CODI’s directors who spoke on anonymity said that, the community should change its approach and instead face the reality by guiding their children on the right patch to take so as to reduce the cases of youths  being reported joining Al-Shabaab.

When they came up with the idea he says he saw many youth grow up and later dissappear from them later to learn that they were radicalized an influenced to join Alshabaab.

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“We decided to form this group so as to engage our young minds on how we can objectively use our talent within our youths to be productive within the society”, says CODI Director.

Every Holiday season, CODI with the Help of local artists, organizes for forums to train and empower teenagers and other youths on radicalization and its negative effects to the community.

With the Help of Banks and other CBOS, CODI has been able to organize and sensitize close to 50,000 youths within the region.

According to California Chief Mr Maina many cases of disappearance of children from their families has reduced due to the awareness that has been created by organizations like CODI.

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  • According to a report released by  UN their are many organizations including state agencies recruiting in Eastleigh but  those suspecting militia use the opportunity to also recruit members with lies of a better life after.

The report further says that Radicalisation, often happens on the way back from Somalia, when young men move from fighting for what they see as a grand cause and return to their miserable and inconsequential lives.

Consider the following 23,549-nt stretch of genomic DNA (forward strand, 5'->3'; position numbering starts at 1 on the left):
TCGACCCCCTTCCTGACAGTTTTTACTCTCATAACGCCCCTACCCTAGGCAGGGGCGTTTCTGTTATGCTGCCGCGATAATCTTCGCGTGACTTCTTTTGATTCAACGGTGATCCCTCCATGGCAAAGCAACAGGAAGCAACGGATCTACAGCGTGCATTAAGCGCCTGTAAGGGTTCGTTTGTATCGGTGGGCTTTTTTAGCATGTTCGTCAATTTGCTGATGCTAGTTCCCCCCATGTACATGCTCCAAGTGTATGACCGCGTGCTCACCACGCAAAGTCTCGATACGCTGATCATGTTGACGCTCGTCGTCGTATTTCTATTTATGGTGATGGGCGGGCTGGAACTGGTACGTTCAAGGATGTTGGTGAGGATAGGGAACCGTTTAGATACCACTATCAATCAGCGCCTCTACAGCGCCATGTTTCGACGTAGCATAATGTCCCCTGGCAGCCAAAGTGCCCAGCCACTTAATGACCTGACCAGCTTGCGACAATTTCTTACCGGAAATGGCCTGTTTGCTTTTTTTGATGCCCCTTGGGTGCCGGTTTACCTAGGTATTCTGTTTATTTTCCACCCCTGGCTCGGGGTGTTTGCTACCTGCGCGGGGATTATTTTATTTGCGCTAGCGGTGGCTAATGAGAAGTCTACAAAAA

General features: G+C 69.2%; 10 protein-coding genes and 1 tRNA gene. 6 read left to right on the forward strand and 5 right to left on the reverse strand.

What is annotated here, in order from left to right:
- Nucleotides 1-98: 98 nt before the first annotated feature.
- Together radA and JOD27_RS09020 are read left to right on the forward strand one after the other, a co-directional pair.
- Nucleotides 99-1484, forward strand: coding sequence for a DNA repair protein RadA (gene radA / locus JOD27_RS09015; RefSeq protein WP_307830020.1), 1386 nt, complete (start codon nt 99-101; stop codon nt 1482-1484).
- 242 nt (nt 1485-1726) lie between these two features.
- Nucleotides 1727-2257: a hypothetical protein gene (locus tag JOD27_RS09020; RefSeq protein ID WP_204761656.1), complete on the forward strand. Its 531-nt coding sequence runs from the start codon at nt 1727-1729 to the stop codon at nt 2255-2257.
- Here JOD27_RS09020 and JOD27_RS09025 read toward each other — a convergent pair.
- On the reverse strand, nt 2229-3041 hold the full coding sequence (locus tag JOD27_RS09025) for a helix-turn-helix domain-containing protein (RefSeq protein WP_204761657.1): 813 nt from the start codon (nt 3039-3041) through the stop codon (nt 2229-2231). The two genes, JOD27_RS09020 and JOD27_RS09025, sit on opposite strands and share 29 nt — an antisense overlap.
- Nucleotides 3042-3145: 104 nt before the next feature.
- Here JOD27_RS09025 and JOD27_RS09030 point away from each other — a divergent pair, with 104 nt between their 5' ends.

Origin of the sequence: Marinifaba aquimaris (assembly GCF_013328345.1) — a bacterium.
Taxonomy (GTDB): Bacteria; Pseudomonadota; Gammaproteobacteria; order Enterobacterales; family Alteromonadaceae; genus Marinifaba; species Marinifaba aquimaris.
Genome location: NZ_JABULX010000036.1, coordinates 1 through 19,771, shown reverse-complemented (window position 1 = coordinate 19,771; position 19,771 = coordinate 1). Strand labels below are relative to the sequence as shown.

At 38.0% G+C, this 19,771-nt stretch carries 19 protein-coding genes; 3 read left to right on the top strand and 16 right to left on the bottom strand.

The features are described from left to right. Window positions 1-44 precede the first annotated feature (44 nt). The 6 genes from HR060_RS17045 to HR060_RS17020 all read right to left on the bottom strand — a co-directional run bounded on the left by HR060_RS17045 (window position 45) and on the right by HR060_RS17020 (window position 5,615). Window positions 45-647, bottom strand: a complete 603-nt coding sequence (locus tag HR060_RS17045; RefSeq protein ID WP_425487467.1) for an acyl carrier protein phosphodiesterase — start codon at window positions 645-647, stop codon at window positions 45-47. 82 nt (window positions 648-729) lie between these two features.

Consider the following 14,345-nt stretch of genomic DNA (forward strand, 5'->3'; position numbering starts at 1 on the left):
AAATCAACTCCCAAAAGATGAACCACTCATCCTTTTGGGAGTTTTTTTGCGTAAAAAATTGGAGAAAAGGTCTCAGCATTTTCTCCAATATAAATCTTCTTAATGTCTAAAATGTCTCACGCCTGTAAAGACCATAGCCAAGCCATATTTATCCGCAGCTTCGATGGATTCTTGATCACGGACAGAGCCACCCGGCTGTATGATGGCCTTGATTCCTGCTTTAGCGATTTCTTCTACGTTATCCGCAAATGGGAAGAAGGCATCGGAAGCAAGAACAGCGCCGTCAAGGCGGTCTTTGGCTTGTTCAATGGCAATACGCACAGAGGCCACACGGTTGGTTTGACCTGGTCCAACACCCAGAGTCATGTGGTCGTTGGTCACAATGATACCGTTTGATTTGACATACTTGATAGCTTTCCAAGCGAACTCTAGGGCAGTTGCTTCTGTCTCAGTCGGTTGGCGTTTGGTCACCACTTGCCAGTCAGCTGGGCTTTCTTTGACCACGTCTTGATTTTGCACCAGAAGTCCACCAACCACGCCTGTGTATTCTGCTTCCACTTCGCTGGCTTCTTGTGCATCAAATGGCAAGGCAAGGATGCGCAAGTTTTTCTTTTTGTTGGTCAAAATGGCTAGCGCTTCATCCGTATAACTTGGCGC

The returnees either turn to crime or become easy target to those that use the victimization narrative to preach extremist ideologies.

Alex and Kassim, both volunteers with Community Development Initiative, say they have seen about 20 young men who have returned from Somalia after years of missing.

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The Daily nation reported that Some of the young men were recruited by KDF, promised as much as $3,500 (Sh305,000) and trained but returned when they were paid less or grew weary of the vagaries of war. With others being recruited by Al-Shabaab, offered upto Sh100,000, and promised more but later turned to be opposite.

Currently their is no framed de-radicalisation programme, an issue experts have said makes many  to quitely slip back often to find that they are stigmatised and ostracized.

Kenya’s response to the threat of violent extremism and radicalisation, for instance, as seen in the raids on Eastleigh early this year targeting illegal immigrants from Somalia, has often followed the narrative that frames it as an externalized problem.

An issue that raised political temperatures within the targeted people from various communities.

A more nuanced understanding of the problem, particularly one that asks the right questions, might lead to more appropriate responses.

In 2009, USA Aid-commissioned study into violent extremism found that a lot of the conventional wisdom about what turns ordinary people like Khalifa into willing suicide bombers is not always accurate.